An Excerpt from Jim Conrad's
of August 3, 2006
Issued from Polly's Bend, Garrard County, in Kentucky's Bluegrass Region, USA


At Polly's Bend I am right beside eastern Kentucky's Appalachian Mountains. Years ago nothing pleased me more than wandering in those mountains, camping along streams, looking for rare ferns on sandstone cliffs, and hiking along ridges.

Mountaintop removal is when you blast the top off a mountain, take the coal that's exposed, then blast more off, then take the next seam -- and push all the rocky debris into the valley below, burying the stream. Eventually there's no valley and no hills, just a flat landscape of shattered rock. If you can't visualize mountaintop removal, take a look at

Maybe it's true that I spend so much time focusing on bugs and flowers because when I face obscenities like mountaintop removal I tend to lose it. Rage. I feel lots of rage. When I talk about nature study as therapy, I mean it. It's what keeps me together.

It's not good to feel rage. First, it's unhealthy. You lose sleep, your guts get tied in a knot, and the people behind what's enraging you go on enjoying life, maybe even becoming President.

Also, rage is usually misdirected. I see the vast, flat eastern Kentucky wastelands where once green mountains and sparkling streams bore witness to the glory of the Creator, and rage makes me want to attack the bulldozers and big shovels with my bare hands.

But, the bulldozer operators are just regular folks trying to make livings. The absentee business people getting their one-time shot of money from selling the coal are just providing a service demanded by the public. People buying electricity produced with the coal are just living the lives they've been taught to live, lives sanctioned by their religions and leaders.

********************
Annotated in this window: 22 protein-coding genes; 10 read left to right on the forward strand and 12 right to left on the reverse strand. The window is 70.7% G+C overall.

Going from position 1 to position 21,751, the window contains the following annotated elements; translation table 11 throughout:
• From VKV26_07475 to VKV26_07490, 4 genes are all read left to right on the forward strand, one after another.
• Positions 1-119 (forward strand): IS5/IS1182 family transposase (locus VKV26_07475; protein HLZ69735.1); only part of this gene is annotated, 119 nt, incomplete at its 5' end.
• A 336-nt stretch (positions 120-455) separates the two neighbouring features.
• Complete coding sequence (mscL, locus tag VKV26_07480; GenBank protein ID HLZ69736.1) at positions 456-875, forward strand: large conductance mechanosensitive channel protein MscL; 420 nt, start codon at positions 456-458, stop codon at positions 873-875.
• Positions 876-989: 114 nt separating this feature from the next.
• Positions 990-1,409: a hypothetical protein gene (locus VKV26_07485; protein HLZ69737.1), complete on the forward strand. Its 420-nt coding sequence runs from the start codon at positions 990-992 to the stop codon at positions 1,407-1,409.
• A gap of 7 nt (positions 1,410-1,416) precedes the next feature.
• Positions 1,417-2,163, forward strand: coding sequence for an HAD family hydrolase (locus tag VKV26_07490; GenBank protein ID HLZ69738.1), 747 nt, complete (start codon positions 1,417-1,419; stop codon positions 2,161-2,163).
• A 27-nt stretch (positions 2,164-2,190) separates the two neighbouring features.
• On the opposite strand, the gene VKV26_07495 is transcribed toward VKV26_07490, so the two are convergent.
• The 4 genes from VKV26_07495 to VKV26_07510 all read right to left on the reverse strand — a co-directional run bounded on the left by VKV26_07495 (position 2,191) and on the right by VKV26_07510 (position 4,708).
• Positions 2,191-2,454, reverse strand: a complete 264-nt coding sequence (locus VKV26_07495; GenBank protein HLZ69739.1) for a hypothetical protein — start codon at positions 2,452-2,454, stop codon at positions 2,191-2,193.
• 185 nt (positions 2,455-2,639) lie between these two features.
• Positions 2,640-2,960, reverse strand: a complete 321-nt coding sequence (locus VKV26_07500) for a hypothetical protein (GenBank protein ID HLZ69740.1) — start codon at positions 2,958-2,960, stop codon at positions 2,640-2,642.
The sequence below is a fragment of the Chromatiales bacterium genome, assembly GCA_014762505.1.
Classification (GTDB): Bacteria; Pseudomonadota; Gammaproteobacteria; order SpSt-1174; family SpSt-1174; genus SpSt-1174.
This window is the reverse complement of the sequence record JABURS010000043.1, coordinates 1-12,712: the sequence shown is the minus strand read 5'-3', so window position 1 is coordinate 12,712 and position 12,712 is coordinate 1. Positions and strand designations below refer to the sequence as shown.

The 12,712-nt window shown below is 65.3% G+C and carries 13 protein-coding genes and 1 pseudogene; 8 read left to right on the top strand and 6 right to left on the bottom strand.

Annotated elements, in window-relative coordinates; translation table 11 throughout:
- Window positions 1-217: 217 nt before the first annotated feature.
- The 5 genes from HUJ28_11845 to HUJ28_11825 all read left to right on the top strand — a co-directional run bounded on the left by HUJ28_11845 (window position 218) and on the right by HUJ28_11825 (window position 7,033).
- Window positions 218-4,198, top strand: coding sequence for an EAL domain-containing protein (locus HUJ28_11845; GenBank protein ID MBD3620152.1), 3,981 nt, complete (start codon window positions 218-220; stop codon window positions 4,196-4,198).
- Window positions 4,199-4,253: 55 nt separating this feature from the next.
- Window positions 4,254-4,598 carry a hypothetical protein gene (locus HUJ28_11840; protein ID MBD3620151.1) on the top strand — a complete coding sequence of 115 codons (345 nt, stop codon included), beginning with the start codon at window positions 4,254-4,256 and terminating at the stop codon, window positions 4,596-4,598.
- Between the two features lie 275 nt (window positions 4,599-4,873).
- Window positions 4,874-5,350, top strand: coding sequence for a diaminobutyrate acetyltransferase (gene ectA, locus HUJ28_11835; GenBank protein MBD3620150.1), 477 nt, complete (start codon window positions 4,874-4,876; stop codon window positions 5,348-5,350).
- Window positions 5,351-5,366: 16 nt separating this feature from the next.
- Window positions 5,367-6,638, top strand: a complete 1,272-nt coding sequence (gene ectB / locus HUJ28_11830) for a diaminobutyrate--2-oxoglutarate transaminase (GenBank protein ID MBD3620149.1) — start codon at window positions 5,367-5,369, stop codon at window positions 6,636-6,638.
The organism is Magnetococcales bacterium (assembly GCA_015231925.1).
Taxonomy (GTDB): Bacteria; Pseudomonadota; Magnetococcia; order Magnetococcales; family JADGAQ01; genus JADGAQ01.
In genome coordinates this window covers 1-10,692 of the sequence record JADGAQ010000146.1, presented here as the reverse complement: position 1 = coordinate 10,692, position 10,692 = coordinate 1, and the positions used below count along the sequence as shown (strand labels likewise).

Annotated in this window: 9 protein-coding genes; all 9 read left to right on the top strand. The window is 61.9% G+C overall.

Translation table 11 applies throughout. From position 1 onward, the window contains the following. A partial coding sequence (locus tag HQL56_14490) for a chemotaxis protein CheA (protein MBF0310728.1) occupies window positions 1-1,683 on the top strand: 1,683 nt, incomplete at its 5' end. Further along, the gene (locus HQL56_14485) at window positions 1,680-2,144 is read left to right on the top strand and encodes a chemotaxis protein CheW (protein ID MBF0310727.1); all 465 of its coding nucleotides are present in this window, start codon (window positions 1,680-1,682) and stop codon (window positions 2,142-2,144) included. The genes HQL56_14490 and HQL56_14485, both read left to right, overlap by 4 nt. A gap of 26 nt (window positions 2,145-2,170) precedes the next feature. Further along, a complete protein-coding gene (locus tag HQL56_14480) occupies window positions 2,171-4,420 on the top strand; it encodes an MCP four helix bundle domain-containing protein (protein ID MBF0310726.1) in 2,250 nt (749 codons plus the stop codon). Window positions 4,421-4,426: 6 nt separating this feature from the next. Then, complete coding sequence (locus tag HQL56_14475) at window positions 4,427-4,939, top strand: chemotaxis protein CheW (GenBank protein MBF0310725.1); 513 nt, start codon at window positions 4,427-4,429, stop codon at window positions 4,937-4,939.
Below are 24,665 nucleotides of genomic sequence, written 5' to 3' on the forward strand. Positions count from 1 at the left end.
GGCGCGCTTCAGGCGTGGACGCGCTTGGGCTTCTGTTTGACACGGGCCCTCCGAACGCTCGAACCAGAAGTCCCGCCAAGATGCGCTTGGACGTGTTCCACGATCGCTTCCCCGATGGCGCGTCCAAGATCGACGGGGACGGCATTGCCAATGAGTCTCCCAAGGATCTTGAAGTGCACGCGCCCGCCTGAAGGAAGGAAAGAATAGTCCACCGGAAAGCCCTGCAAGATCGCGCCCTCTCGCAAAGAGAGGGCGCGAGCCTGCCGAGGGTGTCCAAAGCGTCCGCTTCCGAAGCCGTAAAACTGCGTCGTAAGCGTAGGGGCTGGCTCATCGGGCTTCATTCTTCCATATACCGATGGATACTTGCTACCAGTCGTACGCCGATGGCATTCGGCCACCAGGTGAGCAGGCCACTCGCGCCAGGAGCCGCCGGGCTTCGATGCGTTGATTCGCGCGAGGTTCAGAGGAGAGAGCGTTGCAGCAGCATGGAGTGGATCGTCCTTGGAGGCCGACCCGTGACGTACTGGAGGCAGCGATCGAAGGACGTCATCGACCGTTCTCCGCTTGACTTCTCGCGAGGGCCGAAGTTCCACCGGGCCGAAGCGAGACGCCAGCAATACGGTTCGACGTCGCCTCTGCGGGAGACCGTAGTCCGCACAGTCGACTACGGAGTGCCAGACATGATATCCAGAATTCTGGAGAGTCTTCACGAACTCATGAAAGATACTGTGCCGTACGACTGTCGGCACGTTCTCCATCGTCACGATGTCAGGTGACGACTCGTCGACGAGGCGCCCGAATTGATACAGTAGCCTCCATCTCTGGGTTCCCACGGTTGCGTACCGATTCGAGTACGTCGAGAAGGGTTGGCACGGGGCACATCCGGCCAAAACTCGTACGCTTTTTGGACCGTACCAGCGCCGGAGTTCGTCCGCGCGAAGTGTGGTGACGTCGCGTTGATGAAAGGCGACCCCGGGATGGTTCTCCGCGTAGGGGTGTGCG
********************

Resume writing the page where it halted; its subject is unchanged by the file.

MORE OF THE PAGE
Yet, someone is committing these atrocities.

It's just that there's something in the human character that enables us to easily turn a blind eye to the consequences of our behaviors. We claim that our nation is the beacon for world democracy, but let our voting patterns be focused on what we've called here "snake brain" issues. We get upset over a nestling tumbled from its nest, but let the house cat roam the neighborhood at will. We know that when we turn up the air conditioner we're sending an order to Peabody Coal in Pennsylvania to blow off the tops of more mountains and bulldoze them into the streams below, but we do it anyway.

When such a fault afflicts the human character, is there any hope for us?

I fear that the answer lies in these facts:

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